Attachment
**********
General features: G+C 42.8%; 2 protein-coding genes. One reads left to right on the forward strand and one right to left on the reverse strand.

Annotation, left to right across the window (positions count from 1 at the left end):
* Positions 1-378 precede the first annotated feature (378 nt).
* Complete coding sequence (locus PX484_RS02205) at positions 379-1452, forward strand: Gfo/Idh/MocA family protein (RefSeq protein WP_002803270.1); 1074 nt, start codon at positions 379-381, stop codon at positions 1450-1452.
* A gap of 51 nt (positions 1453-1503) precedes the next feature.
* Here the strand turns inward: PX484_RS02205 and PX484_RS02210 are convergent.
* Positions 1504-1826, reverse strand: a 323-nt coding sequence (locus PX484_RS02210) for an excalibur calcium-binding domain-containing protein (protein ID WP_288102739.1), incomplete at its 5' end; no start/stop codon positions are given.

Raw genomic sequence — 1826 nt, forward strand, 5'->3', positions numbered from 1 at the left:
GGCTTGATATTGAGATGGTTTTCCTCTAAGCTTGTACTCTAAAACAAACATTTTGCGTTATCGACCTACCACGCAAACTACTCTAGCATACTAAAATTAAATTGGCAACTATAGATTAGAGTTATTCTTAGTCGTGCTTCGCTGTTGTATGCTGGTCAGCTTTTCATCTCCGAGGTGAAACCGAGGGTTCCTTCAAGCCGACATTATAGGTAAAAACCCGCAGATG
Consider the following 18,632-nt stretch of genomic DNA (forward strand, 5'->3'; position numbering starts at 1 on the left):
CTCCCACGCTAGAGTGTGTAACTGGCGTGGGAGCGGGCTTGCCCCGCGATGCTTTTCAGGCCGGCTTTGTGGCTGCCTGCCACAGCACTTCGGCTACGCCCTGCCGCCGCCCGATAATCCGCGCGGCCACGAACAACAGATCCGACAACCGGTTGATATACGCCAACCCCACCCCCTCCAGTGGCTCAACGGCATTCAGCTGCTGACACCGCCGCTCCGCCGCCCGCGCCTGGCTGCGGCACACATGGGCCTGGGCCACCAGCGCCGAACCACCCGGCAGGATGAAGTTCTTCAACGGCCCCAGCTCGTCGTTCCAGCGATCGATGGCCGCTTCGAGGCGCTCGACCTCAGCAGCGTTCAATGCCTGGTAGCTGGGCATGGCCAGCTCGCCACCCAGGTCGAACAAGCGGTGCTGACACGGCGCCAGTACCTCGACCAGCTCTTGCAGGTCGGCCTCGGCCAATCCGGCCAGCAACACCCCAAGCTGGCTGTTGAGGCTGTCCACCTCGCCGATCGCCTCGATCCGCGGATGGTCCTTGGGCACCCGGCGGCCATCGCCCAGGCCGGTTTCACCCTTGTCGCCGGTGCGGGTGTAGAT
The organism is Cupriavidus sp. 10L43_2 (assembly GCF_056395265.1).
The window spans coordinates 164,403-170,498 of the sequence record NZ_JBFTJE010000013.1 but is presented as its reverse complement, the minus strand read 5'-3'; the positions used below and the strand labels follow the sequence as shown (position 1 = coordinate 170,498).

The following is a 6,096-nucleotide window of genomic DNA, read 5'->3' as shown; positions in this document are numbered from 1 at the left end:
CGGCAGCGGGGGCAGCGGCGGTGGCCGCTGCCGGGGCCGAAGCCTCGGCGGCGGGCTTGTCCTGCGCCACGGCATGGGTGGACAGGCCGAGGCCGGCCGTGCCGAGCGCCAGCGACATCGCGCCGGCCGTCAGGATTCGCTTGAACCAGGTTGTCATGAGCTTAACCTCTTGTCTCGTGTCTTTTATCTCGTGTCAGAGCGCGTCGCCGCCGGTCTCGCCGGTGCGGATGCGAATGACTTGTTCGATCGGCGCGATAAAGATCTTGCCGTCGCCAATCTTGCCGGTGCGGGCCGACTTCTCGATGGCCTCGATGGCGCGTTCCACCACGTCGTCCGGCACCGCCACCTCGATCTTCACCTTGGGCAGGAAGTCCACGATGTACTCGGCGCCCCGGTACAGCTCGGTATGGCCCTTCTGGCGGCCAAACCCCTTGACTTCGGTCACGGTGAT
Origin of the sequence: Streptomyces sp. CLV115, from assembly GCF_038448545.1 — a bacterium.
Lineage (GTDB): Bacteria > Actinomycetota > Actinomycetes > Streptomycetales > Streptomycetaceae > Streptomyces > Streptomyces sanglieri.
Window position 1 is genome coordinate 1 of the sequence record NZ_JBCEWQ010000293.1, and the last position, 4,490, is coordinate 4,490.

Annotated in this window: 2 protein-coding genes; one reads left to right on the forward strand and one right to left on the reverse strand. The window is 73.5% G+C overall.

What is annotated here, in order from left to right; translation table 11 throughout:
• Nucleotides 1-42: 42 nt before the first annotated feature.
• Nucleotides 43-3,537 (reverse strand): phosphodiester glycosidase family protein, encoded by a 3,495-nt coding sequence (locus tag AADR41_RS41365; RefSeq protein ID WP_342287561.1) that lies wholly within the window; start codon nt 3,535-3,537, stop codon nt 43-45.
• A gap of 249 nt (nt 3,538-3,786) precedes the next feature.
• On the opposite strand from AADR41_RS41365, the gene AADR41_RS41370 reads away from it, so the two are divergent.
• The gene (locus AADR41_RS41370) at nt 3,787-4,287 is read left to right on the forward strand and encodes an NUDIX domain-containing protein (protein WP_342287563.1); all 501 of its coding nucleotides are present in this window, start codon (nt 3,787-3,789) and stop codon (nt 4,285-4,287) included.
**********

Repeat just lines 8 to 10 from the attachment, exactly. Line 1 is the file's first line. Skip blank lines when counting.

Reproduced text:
Raw genomic sequence — 1826 nt, forward strand, 5'->3', positions numbered from 1 at the left:
GGCTTGATATTGAGATGGTTTTCCTCTAAGCTTGTACTCTAAAACAAACATTTTGCGTTATCGACCTACCACGCAAACTACTCTAGCATACTAAAATTAAATTGGCAACTATAGATTAGAGTTATTCTTAGTCGTGCTTCGCTGTTGTATGCTGGTCAGCTTTTCATCTCCGAGGTGAAACCGAGGGTTCCTTCAAGCCGACATTATAGGTAAAAACCCGCAGATG
Consider the following 18,632-nt stretch of genomic DNA (forward strand, 5'->3'; position numbering starts at 1 on the left):